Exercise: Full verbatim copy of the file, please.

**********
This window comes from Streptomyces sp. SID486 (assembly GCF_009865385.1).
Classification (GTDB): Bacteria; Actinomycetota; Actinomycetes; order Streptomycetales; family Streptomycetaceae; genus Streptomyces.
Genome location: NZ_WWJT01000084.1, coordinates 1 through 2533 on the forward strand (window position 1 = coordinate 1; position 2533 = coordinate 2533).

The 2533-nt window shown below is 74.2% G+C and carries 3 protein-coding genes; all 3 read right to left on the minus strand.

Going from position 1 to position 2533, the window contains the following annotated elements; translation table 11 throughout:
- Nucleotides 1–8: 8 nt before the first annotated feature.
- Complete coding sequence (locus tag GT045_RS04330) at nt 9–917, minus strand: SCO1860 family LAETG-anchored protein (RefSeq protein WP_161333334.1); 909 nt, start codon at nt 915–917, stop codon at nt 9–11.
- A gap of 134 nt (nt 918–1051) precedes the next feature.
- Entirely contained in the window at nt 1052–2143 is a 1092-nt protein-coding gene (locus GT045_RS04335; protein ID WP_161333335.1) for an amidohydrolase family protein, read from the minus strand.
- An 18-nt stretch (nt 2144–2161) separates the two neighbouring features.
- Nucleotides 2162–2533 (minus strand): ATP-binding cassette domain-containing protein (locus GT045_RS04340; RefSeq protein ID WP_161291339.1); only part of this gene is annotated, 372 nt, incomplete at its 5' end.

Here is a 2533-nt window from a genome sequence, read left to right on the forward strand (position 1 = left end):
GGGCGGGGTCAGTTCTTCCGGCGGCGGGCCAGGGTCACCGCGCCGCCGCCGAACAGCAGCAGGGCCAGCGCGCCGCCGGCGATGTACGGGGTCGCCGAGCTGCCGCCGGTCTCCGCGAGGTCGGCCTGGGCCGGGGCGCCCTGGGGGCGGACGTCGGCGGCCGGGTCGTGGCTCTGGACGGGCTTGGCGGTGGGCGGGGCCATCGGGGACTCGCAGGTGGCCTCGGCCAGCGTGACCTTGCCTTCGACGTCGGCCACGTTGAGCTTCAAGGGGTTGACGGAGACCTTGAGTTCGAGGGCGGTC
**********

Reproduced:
This window comes from Streptomyces sp. SID486 (assembly GCF_009865385.1).
Classification (GTDB): Bacteria; Actinomycetota; Actinomycetes; order Streptomycetales; family Streptomycetaceae; genus Streptomyces.
Genome location: NZ_WWJT01000084.1, coordinates 1 through 2533 on the forward strand (window position 1 = coordinate 1; position 2533 = coordinate 2533).

The 2533-nt window shown below is 74.2% G+C and carries 3 protein-coding genes; all 3 read right to left on the minus strand.

Going from position 1 to position 2533, the window contains the following annotated elements; translation table 11 throughout:
- Nucleotides 1–8: 8 nt before the first annotated feature.
- Complete coding sequence (locus tag GT045_RS04330) at nt 9–917, minus strand: SCO1860 family LAETG-anchored protein (RefSeq protein WP_161333334.1); 909 nt, start codon at nt 915–917, stop codon at nt 9–11.
- A gap of 134 nt (nt 918–1051) precedes the next feature.
- Entirely contained in the window at nt 1052–2143 is a 1092-nt protein-coding gene (locus GT045_RS04335; protein ID WP_161333335.1) for an amidohydrolase family protein, read from the minus strand.
- An 18-nt stretch (nt 2144–2161) separates the two neighbouring features.
- Nucleotides 2162–2533 (minus strand): ATP-binding cassette domain-containing protein (locus GT045_RS04340; RefSeq protein ID WP_161291339.1); only part of this gene is annotated, 372 nt, incomplete at its 5' end.

Here is a 2533-nt window from a genome sequence, read left to right on the forward strand (position 1 = left end):
GGGCGGGGTCAGTTCTTCCGGCGGCGGGCCAGGGTCACCGCGCCGCCGCCGAACAGCAGCAGGGCCAGCGCGCCGCCGGCGATGTACGGGGTCGCCGAGCTGCCGCCGGTCTCCGCGAGGTCGGCCTGGGCCGGGGCGCCCTGGGGGCGGACGTCGGCGGCCGGGTCGTGGCTCTGGACGGGCTTGGCGGTGGGCGGGGCCATCGGGGACTCGCAGGTGGCCTCGGCCAGCGTGACCTTGCCTTCGACGTCGGCCACGTTGAGCTTCAAGGGGTTGACGGAGACCTTGAGTTCGAGGGCGGTC